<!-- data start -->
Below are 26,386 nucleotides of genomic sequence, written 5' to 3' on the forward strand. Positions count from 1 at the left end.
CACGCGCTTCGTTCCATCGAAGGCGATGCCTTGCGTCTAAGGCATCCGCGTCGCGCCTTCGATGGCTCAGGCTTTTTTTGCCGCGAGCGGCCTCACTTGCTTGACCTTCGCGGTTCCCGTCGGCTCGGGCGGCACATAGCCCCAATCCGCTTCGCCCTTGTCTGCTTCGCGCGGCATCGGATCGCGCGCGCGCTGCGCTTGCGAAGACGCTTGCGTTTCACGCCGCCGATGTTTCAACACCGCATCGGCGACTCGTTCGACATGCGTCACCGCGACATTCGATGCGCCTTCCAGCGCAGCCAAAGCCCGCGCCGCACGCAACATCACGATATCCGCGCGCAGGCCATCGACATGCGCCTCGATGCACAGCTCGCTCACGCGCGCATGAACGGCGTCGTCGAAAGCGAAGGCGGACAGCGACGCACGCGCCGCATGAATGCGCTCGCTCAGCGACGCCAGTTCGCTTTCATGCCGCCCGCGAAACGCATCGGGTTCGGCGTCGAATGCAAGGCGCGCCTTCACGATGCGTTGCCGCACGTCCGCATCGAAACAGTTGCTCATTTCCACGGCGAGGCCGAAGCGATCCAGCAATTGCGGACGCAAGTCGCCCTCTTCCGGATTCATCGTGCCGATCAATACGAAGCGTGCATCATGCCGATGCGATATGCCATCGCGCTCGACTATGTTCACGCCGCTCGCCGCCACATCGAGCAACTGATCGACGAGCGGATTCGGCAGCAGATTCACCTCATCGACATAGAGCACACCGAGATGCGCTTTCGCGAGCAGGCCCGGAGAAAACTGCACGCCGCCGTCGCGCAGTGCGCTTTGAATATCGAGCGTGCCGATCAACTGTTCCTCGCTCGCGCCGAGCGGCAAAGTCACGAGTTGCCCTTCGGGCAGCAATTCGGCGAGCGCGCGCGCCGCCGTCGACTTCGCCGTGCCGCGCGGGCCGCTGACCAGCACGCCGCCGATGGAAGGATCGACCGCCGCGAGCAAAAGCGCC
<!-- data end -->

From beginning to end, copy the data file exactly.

Below are 26,386 nucleotides of genomic sequence, written 5' to 3' on the forward strand. Positions count from 1 at the left end.
CACGCGCTTCGTTCCATCGAAGGCGATGCCTTGCGTCTAAGGCATCCGCGTCGCGCCTTCGATGGCTCAGGCTTTTTTTGCCGCGAGCGGCCTCACTTGCTTGACCTTCGCGGTTCCCGTCGGCTCGGGCGGCACATAGCCCCAATCCGCTTCGCCCTTGTCTGCTTCGCGCGGCATCGGATCGCGCGCGCGCTGCGCTTGCGAAGACGCTTGCGTTTCACGCCGCCGATGTTTCAACACCGCATCGGCGACTCGTTCGACATGCGTCACCGCGACATTCGATGCGCCTTCCAGCGCAGCCAAAGCCCGCGCCGCACGCAACATCACGATATCCGCGCGCAGGCCATCGACATGCGCCTCGATGCACAGCTCGCTCACGCGCGCATGAACGGCGTCGTCGAAAGCGAAGGCGGACAGCGACGCACGCGCCGCATGAATGCGCTCGCTCAGCGACGCCAGTTCGCTTTCATGCCGCCCGCGAAACGCATCGGGTTCGGCGTCGAATGCAAGGCGCGCCTTCACGATGCGTTGCCGCACGTCCGCATCGAAACAGTTGCTCATTTCCACGGCGAGGCCGAAGCGATCCAGCAATTGCGGACGCAAGTCGCCCTCTTCCGGATTCATCGTGCCGATCAATACGAAGCGTGCATCATGCCGATGCGATATGCCATCGCGCTCGACTATGTTCACGCCGCTCGCCGCCACATCGAGCAACTGATCGACGAGCGGATTCGGCAGCAGATTCACCTCATCGACATAGAGCACACCGAGATGCGCTTTCGCGAGCAGGCCCGGAGAAAACTGCACGCCGCCGTCGCGCAGTGCGCTTTGAATATCGAGCGTGCCGATCAACTGTTCCTCGCTCGCGCCGAGCGGCAAAGTCACGAGTTGCCCTTCGGGCAGCAATTCGGCGAGCGCGCGCGCCGCCGTCGACTTCGCCGTGCCGCGCGGGCCGCTGACCAGCACGCCGCCGATGGAAGGATCGACCGCCGCGAGCAAAAGCGCC